Darcy looked over his shoulder and his eyes locked with Elizabeth. Perhaps it was just from the peculiar inspection, but she had the strangest feeling settle in her at that moment. First, she felt heat, then a chill. He quickly tore his gaze away.
“She is tolerable, I suppose, but not handsome enough to tempt me. Return to your partner and enjoy her smiles for you are wasting your time with me.”
Although she felt like a puddle after the riot of feelings meeting his eyes gave, Elizabeth’s courage always rose to every occasion of intimidation. The minute Darcy walked on to find fault with another dancer, she promptly left her seat and retold the scene to her closest friend, Charlotte Lucas.
Charlotte laughed at Elizabeth’s description of the haughty interchange. Once calmed, she whispered into Elizabeth’s ear, “His eyesight must be weak for him to make such a remark! My mother and I have just the tonic which would help him…”
Elizabeth sincerely doubted such a specimen of a man could have any fault so mundane as weak eyesight but laughed at the image provoked. She imagined Darcy with a quizzing glass which magnified objects tenfold and yet he still needed to bring items close. Perhaps he might mistake a dirty stocking for a posy and sniff it.
“Oh, Charlotte! He is too proud to want any of your homemade tonics or even to admit to such a deficiency at all. I daresay he is entitled to his opinion, and I could much easier forgive his pride if he had not wounded mine.”
Charlotte’s sharp eyes met her friend’s. “Was it your pride or your vanity, Lizzy? Did he affect how you think of yourself, or only what you want everyone else to think?”
Elizabeth scoffed. “As if I care what the neighborhood thinks of me!”
“Little more than you do what a stranger thinks of you? I am your dearest friend, and I know the truth. You desire to project the image of a quick-witted and lively, pretty girl. You dislike close examination.”
Elizabeth shook her head. Her dark curls dancing at the movement. “You would not understand, Charlotte. I’ve always felt so…different than the other girls.”
Miss Lucas was saved the trouble of replying by the arrival of Jane. She was astonished at Elizabeth’s report of Mr. Darcy.
“I cannot believe he meant it in that way!” Jane’s blue eyes went wide in shock and disbelief. “Mr. Bingley is the friendliest man I have ever met, surely his friend must be as kind. No, you shall not laugh me out of my opinion no matter how much you roll your eyes at me, Lizzy. You must have misunderstood Mr. Darcy.” Jane could be firm where she believed herself right.
Mr. Bingley approached, ending the conversation. He asked Elizabeth for a dance but spent every other possible moment talking with Jane, ensuring he was in the same set as her. Elizabeth was too happy for her sister to feel slighted. As the evening wore on, however, it seemed Mr. Darcy was always watching her. Finding more fault with her, she assumed. She did not care about his close inspection.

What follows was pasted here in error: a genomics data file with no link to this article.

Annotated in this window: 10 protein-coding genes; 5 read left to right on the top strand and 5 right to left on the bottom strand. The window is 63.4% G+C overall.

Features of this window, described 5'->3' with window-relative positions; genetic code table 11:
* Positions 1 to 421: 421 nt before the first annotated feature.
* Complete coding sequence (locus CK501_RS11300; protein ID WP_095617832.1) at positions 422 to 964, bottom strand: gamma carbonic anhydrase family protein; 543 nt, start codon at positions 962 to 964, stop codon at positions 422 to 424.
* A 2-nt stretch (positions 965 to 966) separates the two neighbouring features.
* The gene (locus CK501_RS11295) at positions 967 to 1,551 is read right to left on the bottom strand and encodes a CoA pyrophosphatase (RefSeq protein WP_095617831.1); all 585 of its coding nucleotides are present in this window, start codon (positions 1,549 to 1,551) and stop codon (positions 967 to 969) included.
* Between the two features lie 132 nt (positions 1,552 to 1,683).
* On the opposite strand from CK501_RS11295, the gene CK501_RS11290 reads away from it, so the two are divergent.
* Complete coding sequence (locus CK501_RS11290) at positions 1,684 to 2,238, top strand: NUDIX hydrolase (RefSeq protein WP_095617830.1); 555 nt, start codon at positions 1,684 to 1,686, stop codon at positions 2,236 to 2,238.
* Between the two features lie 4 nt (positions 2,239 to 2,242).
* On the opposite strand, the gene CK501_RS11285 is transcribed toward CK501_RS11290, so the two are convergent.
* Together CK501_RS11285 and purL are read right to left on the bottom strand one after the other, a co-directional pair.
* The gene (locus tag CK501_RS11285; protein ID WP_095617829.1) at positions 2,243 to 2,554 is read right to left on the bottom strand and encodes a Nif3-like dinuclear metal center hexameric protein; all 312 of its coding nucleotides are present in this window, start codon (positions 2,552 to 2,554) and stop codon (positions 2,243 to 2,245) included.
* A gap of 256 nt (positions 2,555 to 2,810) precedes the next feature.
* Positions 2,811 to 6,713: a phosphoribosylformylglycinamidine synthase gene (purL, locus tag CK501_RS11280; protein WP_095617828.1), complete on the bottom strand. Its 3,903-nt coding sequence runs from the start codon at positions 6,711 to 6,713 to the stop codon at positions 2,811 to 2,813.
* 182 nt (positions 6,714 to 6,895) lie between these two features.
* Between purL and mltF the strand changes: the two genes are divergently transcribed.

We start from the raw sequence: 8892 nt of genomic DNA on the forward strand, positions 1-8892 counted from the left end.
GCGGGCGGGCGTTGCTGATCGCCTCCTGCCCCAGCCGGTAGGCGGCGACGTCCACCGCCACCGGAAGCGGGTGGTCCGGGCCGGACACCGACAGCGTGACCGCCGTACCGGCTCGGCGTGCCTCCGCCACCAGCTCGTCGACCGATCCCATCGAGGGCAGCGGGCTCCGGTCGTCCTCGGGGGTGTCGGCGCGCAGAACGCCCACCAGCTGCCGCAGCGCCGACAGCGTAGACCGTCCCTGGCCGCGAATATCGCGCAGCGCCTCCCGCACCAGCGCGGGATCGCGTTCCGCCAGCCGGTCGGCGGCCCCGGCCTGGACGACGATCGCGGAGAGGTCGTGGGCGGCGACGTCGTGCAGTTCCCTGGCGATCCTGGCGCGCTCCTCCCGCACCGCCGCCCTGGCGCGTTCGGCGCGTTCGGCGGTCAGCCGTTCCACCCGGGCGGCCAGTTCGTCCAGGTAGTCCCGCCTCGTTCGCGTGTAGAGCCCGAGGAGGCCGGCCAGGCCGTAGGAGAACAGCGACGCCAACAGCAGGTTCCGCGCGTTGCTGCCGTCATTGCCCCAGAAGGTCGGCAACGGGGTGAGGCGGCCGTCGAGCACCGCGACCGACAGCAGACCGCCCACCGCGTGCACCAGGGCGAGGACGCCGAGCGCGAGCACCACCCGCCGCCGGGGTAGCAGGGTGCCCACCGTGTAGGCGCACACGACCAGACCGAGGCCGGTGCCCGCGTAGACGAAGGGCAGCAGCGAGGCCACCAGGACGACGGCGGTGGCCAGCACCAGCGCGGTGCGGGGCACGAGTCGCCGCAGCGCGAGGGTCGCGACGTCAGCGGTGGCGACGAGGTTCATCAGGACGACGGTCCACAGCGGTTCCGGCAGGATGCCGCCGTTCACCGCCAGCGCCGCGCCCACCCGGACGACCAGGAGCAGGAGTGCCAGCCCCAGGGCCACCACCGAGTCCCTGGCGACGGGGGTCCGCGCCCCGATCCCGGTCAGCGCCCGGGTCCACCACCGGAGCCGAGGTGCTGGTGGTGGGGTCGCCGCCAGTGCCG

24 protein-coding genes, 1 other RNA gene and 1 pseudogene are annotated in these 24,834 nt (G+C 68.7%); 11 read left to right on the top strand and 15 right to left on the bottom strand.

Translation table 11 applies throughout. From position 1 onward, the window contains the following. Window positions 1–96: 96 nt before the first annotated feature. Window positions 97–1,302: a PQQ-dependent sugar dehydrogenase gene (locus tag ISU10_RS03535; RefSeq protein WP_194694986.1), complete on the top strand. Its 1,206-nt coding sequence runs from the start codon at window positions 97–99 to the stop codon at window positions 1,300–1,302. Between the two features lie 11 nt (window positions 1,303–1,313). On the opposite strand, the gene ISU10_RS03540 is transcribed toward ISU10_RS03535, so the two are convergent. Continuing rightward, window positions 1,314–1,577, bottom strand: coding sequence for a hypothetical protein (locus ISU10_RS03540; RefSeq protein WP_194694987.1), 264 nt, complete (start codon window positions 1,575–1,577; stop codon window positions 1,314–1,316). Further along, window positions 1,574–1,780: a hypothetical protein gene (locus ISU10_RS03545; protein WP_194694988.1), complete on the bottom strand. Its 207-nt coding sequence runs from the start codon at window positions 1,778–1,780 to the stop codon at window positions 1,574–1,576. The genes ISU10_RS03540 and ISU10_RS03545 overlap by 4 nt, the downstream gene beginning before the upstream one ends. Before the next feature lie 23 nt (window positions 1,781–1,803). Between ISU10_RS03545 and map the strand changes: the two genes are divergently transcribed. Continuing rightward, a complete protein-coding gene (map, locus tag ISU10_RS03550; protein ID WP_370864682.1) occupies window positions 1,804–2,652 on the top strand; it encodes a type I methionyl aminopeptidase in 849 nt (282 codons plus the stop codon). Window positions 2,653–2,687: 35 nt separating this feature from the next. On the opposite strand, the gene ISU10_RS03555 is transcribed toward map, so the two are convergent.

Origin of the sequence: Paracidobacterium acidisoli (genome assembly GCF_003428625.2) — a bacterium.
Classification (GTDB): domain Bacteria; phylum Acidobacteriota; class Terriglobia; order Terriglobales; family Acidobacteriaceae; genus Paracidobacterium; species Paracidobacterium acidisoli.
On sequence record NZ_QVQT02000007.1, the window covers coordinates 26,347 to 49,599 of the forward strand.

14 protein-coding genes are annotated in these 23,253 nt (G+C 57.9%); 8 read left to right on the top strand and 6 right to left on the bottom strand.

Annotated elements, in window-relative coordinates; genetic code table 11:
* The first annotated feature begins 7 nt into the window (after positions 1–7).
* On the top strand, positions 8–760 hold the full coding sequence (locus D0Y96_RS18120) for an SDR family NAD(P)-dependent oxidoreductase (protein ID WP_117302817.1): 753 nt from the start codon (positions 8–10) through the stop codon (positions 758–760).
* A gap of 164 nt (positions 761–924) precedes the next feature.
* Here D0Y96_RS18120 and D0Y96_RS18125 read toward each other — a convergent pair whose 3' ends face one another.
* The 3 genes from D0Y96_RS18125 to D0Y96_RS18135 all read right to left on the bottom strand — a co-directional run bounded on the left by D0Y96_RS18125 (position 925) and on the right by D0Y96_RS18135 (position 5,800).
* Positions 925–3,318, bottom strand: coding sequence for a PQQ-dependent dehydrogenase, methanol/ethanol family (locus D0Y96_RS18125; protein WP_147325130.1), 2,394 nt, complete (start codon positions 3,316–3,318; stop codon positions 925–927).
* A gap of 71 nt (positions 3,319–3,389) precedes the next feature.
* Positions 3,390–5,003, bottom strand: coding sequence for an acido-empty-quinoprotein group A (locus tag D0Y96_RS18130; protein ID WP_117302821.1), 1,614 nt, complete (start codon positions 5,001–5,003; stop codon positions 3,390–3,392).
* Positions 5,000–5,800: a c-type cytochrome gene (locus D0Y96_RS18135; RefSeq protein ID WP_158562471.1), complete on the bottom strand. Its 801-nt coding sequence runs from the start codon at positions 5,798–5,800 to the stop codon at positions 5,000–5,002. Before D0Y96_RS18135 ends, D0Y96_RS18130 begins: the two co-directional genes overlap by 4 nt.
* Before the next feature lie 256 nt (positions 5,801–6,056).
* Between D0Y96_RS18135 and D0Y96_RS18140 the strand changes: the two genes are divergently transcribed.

At one point, Mr. Bingley’s younger sister was led to the dance floor by Darcy. Her orange silk gown floated around her in an almost magical quality. At first, Elizabeth admired the dress but believed it did not flatter Miss Bingley’s complexion. Additionally, her nose quite literally stuck in the air lest she suffer from the aroma of her fellow dancers. Elizabeth watched Miss Bingley cringe before touching every other partner. If Mr. Darcy’s eyes wandered, Miss Bingley would say some joke, judging by the way she laughed at her words, and Mr. Darcy’s lips tilted up in a small smile. Elizabeth suspected snide comments being made and hoped someone in Miss Bingley’s set would trample on her train. Elizabeth grinned at the possibility then immediately felt guilty about what Jane’s reaction would be.
Rolling her eyes at herself, she turned her attention to her sisters. Kate danced with Henry Tilney, and Elizabeth smiled to herself as the gentleman made her younger sister laugh. Kate had just come out a few weeks earlier, and Elizabeth applauded her parents for allowing their other daughters of close age out even while the eldest remained unmarried. Elizabeth happily saw her sister’s first ball must be everything a lady needed. For once, Elizabeth did not even regret Kate’s fanciful imagination. Growing too warm, she stationed herself near an open window until Mr. Bingley collected her for their set.
My Music Monday post was the song “Just to See You Smile” by Tim McGraw. I’ve always wanted to give him a happy ending in that song so it’s inspired this story. I actually think the song would go more naturally with Emma and Knightley but I got told with the Jane & Bingley story that readers just want Darcy and Elizabeth. 🙂 Maybe one day, I’ll explore minor characters and other Austen books more. I hope you enjoy my Regency-Happily-Ever-After-ified version of this song.